Be safe at work

Cancer-causing substances at work are responsible for a small percentage of cancers. Know your risk and protect yourself.

Your work environment may expose you to harmful chemicals or radiation that are linked to cancer. These cancer-causing substances are called carcinogens. Scientific evidence tells us that being exposed to carcinogens on the job is responsible for a small percentage of cancers.

Since higher exposure means greater cancer risk, the most important thing you can do to prevent cancer is to avoid being around these harmful substances – or reduce the time you’re around them.

Find out what you can do to protect yourself at work, and learn more about what kind of substances are harmful to your health.

Protect yourself

Governments, employers and employees must all do their part to reduce exposure to carcinogens in workplaces.


Asbestos is a naturally occurring fibrous mineral used in construction and other industries because it is durable and resists high heat. Exposure to asbestos is highest for people who work with it.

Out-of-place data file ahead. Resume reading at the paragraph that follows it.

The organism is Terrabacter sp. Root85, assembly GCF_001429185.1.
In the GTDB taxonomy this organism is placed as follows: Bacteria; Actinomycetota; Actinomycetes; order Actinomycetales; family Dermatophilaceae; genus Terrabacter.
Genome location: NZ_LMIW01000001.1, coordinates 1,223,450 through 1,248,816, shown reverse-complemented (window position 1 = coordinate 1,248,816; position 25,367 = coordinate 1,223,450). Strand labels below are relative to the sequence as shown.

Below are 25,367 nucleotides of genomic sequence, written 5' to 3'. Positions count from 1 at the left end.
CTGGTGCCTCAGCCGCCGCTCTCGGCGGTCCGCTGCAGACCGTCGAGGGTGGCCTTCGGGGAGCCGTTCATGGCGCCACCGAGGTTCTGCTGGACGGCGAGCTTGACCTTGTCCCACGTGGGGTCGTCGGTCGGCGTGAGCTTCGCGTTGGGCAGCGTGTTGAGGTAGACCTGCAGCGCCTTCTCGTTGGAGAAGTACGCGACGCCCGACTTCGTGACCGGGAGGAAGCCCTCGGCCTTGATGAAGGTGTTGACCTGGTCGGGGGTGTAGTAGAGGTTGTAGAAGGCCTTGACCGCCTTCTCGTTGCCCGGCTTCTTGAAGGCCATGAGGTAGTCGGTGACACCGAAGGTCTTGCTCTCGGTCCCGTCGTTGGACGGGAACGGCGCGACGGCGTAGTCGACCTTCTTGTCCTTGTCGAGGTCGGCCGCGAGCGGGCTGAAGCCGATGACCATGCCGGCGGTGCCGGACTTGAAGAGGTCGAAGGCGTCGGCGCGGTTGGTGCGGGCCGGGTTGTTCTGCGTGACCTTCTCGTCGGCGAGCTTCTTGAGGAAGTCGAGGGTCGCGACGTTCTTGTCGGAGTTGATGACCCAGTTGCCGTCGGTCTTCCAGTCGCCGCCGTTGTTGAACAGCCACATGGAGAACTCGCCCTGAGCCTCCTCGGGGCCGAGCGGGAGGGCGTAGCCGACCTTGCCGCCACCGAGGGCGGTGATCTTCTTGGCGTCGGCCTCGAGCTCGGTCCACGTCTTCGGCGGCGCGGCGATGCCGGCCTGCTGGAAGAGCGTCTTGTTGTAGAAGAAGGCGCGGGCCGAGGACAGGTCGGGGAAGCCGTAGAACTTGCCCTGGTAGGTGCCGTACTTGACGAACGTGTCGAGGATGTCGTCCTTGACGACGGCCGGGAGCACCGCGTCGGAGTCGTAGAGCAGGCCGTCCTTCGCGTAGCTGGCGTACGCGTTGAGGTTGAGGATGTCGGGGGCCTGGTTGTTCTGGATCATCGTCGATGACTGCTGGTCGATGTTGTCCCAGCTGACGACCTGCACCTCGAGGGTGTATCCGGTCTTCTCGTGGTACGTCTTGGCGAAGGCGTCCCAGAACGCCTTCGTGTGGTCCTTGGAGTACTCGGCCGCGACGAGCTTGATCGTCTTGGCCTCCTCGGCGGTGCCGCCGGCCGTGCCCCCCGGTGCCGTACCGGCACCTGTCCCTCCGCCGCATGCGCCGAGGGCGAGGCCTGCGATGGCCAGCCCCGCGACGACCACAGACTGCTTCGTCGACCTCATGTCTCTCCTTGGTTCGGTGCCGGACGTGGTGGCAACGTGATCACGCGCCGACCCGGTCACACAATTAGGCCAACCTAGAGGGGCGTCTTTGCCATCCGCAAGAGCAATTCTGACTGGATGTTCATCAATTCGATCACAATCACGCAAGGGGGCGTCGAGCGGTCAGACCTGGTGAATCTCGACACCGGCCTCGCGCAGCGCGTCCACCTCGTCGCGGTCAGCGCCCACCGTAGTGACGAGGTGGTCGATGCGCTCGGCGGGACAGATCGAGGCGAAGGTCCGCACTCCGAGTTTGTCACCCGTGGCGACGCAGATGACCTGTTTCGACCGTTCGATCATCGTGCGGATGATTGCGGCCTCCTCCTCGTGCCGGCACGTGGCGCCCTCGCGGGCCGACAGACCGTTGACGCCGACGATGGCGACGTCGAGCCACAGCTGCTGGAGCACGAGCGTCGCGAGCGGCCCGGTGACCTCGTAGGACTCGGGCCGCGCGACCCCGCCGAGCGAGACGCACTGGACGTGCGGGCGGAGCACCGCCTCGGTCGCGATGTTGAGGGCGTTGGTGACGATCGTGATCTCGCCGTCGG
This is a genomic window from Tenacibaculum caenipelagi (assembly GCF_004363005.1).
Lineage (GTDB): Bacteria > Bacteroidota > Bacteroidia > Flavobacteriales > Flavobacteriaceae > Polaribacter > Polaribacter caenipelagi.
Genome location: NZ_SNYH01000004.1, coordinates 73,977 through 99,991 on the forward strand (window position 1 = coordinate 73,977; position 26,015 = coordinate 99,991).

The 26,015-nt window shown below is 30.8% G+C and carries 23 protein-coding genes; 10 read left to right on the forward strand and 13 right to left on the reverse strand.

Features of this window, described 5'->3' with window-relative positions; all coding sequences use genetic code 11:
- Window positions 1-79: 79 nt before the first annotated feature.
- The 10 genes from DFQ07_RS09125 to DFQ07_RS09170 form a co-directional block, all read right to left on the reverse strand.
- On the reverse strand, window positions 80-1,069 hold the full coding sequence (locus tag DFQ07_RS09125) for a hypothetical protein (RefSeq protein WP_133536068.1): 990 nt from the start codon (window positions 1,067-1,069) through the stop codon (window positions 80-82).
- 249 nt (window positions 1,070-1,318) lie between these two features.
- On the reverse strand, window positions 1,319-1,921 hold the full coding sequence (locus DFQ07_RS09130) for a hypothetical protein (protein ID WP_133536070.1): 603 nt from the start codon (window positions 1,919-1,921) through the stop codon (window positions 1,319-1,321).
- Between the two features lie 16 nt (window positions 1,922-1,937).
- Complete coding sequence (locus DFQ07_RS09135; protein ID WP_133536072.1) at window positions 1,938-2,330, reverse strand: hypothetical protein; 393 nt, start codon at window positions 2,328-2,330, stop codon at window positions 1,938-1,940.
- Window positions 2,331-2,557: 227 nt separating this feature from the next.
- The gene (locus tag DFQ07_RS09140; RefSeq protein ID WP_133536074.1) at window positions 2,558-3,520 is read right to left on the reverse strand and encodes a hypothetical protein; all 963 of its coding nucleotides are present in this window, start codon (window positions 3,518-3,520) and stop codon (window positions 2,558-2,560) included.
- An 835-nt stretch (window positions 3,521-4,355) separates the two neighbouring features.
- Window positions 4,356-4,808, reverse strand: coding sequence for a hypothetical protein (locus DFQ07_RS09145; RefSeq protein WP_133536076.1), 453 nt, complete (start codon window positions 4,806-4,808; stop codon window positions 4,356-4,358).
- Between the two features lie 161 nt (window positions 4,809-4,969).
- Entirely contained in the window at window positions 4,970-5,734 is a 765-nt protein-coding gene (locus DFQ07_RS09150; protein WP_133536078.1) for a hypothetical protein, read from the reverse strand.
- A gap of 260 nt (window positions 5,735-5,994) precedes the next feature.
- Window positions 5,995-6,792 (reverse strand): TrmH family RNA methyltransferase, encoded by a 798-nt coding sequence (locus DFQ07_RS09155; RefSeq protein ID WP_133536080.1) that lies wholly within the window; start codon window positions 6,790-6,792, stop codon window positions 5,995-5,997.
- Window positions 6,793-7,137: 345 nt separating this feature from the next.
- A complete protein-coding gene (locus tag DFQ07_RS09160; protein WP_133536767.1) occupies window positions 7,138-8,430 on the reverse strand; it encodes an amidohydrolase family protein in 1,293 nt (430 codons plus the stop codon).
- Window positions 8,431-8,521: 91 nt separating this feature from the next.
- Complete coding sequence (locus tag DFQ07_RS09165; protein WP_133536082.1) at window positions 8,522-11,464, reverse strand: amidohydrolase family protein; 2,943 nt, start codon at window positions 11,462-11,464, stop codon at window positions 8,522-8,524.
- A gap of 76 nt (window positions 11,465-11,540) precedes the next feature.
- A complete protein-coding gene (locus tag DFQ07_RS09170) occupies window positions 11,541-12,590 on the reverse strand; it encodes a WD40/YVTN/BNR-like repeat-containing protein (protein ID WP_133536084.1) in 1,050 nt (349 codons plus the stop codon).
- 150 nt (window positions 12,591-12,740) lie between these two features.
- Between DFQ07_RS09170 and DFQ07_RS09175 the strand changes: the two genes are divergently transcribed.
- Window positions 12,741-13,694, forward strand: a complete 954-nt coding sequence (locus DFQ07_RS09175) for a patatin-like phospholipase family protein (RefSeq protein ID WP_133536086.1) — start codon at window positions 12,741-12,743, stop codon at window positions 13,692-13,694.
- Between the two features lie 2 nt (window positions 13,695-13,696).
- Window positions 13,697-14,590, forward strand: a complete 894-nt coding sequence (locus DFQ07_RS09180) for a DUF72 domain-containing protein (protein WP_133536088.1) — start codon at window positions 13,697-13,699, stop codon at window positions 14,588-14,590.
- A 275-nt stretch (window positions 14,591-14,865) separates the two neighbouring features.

A man is standing in an industrial workplace putting on personal protective equipment


Formaldehyde is a chemical widely used in various industries and as a preservative and disinfectant. People who are exposed to formaldehyde at work have higher levels of exposure than people who may be exposed in their homes.


Radiation is energy that travels through space in the form of waves or particles. There are 2 types of radiation: ionizing and non-ionizing. Exposure varies by type of radiation.

Sun and UV

UV rays are a source of non-ionizing radiation. Outdoor workers are at greater risk of developing skin cancer than indoor workers.

Shift work and the circadian rhythm

The circadian rhythm is the body’s internal clock. If you have a job or schedule that disrupts your sleep and wake hours, it’s hard on your body and may increase your risk of health concerns.


Pesticides are chemicals used to kill or control insects, plants, animals or other pests. Occupations like farmers and golf course workers use pesticides in their work.